Civil rights -- Right to life -- Remedy -- Exemplary damages -- Victim mortally wounded by shot fired by police officer -- Trial judge finding police officer negligent in using weapon -- Whether unlawful interference with victim's right to life intentional -- Meaning of "unlawful and intentional interference" -- Charter of Human Rights and Freedoms, R.S.Q., c. C-12, ss. 1, 49.

The appellant brought a civil liability action against G and the CUM following the death of her 19-year-old son. G, a police officer, responded to a call from a taxi driver complaining that the victim had refused to pay his fare. On checking his identity, G learned that an arrest warrant was outstanding against the victim and arrested him. When they arrived at the police station, G opened the door for the victim, who got out of the car and started running. G began chasing him. At the same time, G drew his revolver and ordered the victim to stop running. The victim stopped, although he did not stand perfectly still. G again ordered the victim to stop while aiming his revolver at him. At that instant, the victim was hit in the head by a gunshot. He was taken to the hospital, where he died the same day without regaining consciousness.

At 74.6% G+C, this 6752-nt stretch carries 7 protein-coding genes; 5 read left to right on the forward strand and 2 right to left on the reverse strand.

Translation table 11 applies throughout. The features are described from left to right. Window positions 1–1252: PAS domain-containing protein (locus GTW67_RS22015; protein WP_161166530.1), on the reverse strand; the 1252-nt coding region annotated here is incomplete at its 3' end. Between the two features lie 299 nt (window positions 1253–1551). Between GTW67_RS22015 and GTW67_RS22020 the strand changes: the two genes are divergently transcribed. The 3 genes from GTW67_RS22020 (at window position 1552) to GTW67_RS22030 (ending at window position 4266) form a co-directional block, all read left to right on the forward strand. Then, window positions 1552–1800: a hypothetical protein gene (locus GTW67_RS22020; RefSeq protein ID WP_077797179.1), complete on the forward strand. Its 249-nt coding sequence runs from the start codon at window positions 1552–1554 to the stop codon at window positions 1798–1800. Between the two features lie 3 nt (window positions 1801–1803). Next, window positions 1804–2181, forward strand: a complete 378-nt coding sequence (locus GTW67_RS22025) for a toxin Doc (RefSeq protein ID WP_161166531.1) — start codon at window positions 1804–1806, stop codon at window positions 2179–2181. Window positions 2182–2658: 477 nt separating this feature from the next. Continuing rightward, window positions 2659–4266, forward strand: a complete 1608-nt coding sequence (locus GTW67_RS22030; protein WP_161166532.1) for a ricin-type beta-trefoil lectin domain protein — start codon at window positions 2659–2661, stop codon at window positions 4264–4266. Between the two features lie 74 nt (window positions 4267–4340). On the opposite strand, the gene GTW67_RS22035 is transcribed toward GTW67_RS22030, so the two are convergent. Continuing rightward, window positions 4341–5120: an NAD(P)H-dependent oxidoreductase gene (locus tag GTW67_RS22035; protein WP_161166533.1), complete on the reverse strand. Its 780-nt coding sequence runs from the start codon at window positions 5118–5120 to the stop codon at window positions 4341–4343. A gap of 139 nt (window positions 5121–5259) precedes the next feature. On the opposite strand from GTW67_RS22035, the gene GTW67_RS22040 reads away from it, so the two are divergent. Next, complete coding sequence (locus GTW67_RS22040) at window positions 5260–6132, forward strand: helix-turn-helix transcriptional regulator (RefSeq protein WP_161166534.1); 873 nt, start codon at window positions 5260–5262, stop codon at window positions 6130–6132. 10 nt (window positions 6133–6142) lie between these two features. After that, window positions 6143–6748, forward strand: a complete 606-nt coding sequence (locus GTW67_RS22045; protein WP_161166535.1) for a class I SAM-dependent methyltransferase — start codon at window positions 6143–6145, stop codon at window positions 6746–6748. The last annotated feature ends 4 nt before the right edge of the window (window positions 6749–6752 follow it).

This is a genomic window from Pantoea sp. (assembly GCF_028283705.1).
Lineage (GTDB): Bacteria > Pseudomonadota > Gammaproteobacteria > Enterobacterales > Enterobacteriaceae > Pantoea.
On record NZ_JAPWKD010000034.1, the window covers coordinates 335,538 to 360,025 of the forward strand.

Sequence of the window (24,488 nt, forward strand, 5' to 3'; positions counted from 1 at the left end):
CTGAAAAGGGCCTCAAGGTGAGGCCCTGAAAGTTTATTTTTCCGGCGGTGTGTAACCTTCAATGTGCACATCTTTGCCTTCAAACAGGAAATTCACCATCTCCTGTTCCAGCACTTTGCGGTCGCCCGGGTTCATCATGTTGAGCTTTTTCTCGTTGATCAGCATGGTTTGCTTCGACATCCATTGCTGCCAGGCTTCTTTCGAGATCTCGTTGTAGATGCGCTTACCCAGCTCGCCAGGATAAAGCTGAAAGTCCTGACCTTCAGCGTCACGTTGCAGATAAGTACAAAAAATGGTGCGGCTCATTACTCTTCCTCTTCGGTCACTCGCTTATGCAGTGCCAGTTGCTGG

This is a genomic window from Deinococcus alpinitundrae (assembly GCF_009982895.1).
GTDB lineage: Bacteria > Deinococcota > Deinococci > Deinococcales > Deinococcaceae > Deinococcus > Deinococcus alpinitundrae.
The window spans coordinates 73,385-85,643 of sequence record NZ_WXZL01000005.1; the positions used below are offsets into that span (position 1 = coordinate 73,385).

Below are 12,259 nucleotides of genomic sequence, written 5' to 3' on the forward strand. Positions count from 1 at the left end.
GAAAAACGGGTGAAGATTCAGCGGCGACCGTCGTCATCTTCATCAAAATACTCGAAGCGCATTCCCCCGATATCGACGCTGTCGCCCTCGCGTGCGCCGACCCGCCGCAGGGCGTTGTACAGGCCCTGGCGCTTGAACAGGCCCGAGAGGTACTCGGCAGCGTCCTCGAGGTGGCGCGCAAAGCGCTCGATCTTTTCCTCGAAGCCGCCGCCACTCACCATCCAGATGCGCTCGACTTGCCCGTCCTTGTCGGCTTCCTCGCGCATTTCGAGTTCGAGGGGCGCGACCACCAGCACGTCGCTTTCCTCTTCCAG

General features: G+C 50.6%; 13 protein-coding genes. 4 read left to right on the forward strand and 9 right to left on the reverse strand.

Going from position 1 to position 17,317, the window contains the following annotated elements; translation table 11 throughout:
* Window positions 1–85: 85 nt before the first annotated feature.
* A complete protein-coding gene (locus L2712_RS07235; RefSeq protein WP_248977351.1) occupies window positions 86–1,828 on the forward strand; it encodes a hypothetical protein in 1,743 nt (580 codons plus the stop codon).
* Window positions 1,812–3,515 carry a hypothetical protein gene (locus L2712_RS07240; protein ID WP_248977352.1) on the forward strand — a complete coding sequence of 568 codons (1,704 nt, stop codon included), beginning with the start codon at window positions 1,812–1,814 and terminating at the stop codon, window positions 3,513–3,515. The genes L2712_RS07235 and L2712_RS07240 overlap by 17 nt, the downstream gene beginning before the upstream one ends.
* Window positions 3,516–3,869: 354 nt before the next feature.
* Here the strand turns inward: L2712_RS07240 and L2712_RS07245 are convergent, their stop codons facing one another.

After reviewing the evidence, the trial judge found that G was negligent in aiming his weapon with his finger on the trigger while running and that this negligence was the direct cause of the victim's death. Since the CUM had admitted its liability as G's employer, the judge ordered G and the CUM jointly and severally to pay the appellant $10,795 in compensatory damages: $9,000 for loss of moral and financial support, and $1,795 for funeral expenses. The trial judge dismissed the appellant's claim for solatium doloris and refused to compensate her, as her son's heir, for his loss of life expectancy and suffering, of which he would not have been aware. The judge ordered G to pay the appellant $4,000 in exemplary damages. Although he found that G had not intended to kill the victim, the judge found that the way G handled his weapon when he knew or ought to have known that he was placing the victim's security in jeopardy constituted wanton or reckless misconduct and amounted to "unlawful and intentional interference" within the meaning of s. 1 and the second paragraph of s. 49 of the Charter of Human Rights and Freedoms. The Court of Appeal, in a majority decision, allowed the appellant's appeal in part and increased the compensatory damages to $16,795, including $15,000 as solatium doloris, but refused both to recognize interference with her right of parenthood and to award her compensation as her son's heir for his loss of life expectancy and the interference with his right to life and security. The majority of the court also allowed G's appeal and quashed the order that he pay exemplary damages. The court pointed out that in aiming his weapon at the victim, G did not intend to kill him, but to keep him under control at a distance, and held that G's actions did not constitute "intentional interference" within the meaning of the second paragraph of s. 49 of the Charter.